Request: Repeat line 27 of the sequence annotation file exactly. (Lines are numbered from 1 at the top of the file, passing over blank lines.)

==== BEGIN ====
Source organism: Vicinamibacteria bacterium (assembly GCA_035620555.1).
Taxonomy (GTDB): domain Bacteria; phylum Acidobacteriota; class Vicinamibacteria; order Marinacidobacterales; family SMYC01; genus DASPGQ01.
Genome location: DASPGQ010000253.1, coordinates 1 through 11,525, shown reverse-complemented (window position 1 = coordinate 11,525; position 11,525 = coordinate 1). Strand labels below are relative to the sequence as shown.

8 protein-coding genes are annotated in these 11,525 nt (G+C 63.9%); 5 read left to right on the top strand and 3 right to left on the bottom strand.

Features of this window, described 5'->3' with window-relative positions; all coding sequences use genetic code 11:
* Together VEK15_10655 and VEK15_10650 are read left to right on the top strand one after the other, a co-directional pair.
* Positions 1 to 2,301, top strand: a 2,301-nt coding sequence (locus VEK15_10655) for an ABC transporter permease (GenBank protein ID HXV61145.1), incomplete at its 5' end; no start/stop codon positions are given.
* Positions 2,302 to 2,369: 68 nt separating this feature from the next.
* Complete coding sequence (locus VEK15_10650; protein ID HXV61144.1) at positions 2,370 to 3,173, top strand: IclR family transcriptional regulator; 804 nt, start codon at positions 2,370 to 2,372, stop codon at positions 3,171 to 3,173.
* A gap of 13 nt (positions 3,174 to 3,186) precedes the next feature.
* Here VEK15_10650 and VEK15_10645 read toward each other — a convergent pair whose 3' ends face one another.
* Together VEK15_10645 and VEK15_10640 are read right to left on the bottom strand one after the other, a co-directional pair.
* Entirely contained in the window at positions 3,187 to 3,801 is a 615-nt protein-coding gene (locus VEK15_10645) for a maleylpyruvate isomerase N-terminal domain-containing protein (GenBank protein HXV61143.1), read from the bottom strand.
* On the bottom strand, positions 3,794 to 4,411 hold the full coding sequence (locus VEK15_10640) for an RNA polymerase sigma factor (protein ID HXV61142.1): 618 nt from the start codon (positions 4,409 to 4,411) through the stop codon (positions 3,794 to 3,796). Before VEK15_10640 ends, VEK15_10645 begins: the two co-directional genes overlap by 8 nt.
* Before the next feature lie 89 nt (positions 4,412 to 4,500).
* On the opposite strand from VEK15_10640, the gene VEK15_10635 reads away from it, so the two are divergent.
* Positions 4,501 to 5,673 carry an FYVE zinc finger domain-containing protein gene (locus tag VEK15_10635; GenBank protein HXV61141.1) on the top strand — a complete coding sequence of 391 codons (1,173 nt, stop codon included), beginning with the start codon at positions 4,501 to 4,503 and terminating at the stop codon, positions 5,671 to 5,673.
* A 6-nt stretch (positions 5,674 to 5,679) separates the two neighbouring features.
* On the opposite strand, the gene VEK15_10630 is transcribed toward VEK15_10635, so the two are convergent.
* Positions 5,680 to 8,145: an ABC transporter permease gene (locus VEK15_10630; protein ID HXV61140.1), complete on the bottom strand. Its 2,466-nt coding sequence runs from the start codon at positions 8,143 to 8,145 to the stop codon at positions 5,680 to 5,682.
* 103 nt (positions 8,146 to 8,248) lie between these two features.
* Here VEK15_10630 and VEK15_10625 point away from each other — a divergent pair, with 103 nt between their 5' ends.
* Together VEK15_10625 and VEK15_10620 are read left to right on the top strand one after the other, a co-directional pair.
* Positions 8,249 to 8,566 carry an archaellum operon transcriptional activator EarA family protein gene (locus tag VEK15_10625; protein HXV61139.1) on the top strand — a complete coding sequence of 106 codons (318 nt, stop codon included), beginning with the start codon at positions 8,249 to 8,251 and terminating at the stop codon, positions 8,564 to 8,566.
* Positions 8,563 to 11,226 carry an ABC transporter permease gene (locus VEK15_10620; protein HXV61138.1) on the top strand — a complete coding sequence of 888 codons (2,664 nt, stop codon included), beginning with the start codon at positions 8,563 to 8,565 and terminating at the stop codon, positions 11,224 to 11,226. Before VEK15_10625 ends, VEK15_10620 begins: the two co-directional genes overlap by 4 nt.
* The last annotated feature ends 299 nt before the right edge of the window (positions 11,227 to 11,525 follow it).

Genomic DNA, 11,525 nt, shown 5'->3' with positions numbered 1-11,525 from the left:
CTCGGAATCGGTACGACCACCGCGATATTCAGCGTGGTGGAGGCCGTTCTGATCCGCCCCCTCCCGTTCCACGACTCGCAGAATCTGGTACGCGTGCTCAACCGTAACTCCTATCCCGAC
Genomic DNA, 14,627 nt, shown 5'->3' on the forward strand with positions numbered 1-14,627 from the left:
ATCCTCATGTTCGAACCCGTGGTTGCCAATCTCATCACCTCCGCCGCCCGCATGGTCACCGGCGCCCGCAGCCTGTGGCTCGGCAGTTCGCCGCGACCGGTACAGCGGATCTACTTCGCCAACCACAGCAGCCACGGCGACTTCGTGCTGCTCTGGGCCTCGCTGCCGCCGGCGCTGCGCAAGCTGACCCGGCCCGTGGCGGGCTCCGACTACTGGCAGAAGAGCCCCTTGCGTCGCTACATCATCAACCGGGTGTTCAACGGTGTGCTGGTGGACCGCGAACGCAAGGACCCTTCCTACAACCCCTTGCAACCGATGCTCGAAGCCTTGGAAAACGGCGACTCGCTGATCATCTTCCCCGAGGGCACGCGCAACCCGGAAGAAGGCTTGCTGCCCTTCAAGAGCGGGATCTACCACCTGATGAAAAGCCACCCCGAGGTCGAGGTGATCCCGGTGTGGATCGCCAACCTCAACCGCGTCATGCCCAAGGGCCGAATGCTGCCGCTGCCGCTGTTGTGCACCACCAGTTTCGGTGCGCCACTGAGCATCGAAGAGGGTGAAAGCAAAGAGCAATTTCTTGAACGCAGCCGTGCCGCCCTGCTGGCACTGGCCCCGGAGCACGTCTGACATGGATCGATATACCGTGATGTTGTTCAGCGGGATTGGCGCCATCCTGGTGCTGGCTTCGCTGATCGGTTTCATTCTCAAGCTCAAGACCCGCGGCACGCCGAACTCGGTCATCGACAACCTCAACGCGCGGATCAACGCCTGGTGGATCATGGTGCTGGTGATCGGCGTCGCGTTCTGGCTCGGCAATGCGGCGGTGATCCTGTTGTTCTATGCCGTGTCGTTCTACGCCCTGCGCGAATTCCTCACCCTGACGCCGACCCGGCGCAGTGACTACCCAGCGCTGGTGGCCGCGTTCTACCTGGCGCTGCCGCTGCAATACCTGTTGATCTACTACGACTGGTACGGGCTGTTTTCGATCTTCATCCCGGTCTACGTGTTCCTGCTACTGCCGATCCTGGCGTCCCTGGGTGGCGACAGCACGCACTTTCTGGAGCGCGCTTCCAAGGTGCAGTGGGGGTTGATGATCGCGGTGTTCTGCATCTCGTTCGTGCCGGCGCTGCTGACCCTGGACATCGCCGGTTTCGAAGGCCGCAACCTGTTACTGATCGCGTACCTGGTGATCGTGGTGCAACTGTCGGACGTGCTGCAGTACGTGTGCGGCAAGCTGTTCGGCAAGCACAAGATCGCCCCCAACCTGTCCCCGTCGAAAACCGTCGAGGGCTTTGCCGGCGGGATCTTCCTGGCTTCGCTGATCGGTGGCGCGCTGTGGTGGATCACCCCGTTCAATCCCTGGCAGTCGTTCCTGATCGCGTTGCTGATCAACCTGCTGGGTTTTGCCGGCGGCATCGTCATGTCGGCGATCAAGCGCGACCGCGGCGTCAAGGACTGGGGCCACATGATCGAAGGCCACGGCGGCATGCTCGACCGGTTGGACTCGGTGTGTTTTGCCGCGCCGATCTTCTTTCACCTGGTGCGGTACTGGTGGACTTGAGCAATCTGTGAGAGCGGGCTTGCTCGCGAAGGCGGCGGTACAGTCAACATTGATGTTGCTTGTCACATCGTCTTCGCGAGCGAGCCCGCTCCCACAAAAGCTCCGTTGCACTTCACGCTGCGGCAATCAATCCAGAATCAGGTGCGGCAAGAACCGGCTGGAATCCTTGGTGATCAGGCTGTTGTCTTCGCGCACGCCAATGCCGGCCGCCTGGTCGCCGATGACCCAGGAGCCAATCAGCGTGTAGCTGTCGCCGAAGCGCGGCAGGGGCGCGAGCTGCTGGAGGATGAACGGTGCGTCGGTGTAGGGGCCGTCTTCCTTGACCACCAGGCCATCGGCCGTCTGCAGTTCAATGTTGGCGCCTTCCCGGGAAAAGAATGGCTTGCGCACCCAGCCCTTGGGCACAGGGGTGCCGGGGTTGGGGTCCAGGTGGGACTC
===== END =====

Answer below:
Genomic DNA, 11,525 nt, shown 5'->3' with positions numbered 1-11,525 from the left: